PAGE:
What factors will determine whether the proposed economic reforms in the recent Plenary meeting are ever implemented?

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Natalie Wong's picture

The recent Third Plenum concluded last November, first under the new Chinese leadership led by President Xi Jinping and Premier Li Keqiang. In the major communiqué, the ruling party of China calls for the decisive role of markets in resource allocation, implying that China will have to limit the control of government regulations and adopt an innovation driven approach in economic development. While some media and columnists see hope in China’s future economy, some are skeptical about the reform. Xia Yeliang, Professor of Economics at Peking University, doesn’t expect much from the plan, quoting, “simply trying to do something that was promised 20 years ago but had never been done.” There is certainly a lot of juggling between political dominance and free markets, which both affects social stability to a certain extent.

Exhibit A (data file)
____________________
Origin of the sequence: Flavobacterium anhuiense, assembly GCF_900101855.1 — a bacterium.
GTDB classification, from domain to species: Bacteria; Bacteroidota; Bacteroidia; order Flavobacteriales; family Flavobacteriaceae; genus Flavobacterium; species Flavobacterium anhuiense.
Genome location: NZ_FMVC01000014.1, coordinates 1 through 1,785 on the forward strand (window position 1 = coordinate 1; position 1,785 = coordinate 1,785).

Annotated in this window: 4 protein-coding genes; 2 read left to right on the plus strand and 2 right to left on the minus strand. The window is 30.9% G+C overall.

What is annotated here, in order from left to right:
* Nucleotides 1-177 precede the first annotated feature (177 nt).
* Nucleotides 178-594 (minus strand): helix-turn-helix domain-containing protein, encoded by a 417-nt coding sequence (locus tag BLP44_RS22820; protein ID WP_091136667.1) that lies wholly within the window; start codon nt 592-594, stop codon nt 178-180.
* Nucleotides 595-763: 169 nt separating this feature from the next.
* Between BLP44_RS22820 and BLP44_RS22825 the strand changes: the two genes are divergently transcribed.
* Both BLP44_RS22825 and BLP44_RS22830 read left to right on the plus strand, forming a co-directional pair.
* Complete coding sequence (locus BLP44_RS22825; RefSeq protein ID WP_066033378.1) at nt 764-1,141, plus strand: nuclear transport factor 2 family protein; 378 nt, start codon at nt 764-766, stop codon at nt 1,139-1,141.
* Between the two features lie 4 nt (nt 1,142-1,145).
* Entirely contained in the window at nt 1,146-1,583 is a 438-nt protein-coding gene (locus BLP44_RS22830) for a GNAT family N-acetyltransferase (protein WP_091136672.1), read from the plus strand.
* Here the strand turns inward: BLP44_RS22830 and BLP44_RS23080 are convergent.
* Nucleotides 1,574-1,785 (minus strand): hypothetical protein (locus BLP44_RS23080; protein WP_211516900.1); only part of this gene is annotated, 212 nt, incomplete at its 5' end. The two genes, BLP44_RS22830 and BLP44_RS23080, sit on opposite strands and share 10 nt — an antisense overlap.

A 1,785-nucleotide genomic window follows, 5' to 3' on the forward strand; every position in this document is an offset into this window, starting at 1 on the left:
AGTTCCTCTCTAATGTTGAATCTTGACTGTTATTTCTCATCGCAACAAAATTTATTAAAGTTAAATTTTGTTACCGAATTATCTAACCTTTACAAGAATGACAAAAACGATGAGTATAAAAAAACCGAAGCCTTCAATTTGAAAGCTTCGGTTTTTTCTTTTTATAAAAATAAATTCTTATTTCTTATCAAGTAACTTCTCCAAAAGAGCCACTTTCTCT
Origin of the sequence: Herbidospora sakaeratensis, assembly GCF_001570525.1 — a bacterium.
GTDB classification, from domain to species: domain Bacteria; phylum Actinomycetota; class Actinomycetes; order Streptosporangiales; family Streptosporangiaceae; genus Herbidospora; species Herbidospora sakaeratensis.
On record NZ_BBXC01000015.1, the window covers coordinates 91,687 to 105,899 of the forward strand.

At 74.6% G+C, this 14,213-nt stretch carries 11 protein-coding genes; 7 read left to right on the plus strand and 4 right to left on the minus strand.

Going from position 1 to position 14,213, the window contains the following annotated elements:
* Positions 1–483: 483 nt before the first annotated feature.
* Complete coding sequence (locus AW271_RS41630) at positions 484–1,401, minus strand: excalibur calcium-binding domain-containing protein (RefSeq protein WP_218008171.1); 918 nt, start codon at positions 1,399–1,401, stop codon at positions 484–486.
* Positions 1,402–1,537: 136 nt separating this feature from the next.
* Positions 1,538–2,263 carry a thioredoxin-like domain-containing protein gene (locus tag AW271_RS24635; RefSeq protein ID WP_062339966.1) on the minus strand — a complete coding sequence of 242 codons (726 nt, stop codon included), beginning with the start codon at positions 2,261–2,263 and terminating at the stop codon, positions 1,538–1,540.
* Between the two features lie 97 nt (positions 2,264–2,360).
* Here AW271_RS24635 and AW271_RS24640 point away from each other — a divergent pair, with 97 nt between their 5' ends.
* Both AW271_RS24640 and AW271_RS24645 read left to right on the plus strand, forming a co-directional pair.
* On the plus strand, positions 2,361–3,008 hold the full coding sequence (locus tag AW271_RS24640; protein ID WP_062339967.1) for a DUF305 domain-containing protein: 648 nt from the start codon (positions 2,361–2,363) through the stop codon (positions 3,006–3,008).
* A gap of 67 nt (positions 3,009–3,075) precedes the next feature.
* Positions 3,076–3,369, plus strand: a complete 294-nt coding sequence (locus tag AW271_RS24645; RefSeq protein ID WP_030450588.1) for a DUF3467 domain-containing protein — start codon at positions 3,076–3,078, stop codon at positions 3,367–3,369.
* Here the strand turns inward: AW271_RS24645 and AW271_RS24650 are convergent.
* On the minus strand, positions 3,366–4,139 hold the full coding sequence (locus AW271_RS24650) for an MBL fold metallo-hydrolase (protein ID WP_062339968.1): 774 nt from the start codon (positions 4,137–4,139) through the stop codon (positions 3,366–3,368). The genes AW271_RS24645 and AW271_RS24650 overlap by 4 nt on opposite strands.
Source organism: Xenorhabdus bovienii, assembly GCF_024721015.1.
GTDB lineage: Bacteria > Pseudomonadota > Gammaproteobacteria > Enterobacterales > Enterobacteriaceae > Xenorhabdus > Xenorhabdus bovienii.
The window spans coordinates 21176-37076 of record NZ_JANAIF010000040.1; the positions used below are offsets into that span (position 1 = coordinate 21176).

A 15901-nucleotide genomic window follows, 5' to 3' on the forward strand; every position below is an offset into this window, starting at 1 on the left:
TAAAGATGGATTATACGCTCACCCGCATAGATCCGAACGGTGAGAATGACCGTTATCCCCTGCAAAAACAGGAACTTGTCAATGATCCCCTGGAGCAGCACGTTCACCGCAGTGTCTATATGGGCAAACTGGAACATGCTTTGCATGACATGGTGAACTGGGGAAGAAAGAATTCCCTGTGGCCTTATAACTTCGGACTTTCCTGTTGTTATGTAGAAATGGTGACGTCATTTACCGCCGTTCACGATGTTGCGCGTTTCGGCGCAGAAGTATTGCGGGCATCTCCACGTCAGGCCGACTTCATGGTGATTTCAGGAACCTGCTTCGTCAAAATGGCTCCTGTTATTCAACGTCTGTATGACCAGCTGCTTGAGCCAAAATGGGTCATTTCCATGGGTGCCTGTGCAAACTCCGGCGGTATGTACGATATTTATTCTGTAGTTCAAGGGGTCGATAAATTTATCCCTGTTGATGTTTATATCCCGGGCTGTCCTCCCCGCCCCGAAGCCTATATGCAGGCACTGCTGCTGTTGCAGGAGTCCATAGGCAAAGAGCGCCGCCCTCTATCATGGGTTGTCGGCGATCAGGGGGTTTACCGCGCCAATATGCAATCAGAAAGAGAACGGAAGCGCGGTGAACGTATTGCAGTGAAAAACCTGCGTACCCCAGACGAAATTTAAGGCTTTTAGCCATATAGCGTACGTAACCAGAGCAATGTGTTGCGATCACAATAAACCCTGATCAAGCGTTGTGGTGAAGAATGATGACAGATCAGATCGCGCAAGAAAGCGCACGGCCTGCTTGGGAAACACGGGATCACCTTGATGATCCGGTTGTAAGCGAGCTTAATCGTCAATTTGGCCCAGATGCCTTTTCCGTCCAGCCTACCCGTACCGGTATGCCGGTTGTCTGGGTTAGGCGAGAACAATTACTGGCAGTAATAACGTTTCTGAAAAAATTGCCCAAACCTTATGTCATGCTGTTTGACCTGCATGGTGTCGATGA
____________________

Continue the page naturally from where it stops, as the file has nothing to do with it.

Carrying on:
SOEs vs SMEs

China has a long history of stringent regulations. These policies were aimed to protect the interests of state entities, but at the expenses of the privately held firms. However, such private firms are crucial for allocating limited resource efficiency under the competitive market economy, and only by securing their interests can China let the market adjust for resource allocation. Although the Party has been gradually relaxing the tariffs, quotas, legal fees and such to foster a more open market, the existing battle between the state-owned enterprises (SOEs) and the small and medium enterprises (SMEs) challenges the feasibility of surrendering further government control.